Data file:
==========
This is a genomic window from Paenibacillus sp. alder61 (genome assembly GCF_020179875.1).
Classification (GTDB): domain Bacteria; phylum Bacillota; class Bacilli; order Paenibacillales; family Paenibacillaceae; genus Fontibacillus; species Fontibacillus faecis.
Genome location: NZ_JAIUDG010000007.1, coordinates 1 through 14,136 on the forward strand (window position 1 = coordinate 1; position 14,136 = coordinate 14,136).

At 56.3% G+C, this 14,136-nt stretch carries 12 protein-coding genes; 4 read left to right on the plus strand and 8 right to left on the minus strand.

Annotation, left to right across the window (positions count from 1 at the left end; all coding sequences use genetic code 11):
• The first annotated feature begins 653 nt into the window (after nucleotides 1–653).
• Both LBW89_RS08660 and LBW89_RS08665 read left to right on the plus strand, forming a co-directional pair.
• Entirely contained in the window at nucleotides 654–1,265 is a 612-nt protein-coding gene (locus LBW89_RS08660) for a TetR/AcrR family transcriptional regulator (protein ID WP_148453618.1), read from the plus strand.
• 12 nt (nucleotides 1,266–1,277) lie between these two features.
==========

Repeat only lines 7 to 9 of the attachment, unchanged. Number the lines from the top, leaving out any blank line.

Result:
• Both LBW89_RS08660 and LBW89_RS08665 read left to right on the plus strand, forming a co-directional pair.
• Entirely contained in the window at nucleotides 654–1,265 is a 612-nt protein-coding gene (locus LBW89_RS08660) for a TetR/AcrR family transcriptional regulator (protein ID WP_148453618.1), read from the plus strand.
• 12 nt (nucleotides 1,266–1,277) lie between these two features.